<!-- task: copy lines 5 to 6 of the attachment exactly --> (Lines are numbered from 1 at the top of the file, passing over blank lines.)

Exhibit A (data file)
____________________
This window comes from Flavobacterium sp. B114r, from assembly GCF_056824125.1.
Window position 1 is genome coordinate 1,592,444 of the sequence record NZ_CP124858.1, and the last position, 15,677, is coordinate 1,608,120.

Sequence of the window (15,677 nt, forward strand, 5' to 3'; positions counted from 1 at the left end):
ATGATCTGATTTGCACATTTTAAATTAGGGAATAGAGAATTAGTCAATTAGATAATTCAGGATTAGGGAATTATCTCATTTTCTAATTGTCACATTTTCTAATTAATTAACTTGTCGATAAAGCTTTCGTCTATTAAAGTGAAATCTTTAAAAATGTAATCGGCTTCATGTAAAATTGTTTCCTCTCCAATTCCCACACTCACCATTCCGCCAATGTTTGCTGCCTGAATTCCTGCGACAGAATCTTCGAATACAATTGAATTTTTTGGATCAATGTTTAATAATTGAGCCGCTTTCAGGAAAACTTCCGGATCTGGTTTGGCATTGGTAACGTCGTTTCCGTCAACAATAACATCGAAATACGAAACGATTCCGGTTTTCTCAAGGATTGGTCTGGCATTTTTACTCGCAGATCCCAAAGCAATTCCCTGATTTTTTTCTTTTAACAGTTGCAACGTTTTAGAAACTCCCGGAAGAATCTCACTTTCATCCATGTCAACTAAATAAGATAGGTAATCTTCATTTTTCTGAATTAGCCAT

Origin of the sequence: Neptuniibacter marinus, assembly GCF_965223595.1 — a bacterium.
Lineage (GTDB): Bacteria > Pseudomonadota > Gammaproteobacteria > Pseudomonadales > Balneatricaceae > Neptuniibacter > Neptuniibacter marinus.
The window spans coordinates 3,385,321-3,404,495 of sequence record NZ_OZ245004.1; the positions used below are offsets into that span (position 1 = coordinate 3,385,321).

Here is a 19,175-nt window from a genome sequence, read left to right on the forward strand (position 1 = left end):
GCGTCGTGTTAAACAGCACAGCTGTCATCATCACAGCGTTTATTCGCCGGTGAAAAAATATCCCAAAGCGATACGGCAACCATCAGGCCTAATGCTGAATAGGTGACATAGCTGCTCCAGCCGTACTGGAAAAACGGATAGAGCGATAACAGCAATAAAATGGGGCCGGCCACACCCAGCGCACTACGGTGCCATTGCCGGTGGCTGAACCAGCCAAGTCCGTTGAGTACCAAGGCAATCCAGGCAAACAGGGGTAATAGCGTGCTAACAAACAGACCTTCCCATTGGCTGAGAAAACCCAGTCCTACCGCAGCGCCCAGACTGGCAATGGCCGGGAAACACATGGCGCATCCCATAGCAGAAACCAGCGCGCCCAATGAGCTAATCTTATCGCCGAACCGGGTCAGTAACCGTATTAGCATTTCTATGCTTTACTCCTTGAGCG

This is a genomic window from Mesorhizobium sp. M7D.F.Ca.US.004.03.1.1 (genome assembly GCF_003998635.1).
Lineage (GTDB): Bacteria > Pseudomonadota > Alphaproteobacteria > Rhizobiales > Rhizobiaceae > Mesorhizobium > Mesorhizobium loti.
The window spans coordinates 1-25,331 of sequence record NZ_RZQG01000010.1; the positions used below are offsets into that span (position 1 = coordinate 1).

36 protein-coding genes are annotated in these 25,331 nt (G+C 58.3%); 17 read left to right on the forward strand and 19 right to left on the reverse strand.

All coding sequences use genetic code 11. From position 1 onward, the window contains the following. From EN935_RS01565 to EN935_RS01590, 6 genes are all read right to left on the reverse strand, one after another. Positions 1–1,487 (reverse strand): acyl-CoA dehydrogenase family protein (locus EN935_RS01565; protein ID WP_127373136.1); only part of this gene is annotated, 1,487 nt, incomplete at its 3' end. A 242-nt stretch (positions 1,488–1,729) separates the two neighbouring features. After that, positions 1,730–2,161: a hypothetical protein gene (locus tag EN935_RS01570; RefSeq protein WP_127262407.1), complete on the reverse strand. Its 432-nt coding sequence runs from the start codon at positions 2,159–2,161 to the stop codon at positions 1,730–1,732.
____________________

Origin of the sequence: Neptuniibacter marinus, assembly GCF_965223595.1 — a bacterium.
Lineage (GTDB): Bacteria > Pseudomonadota > Gammaproteobacteria > Pseudomonadales > Balneatricaceae > Neptuniibacter > Neptuniibacter marinus.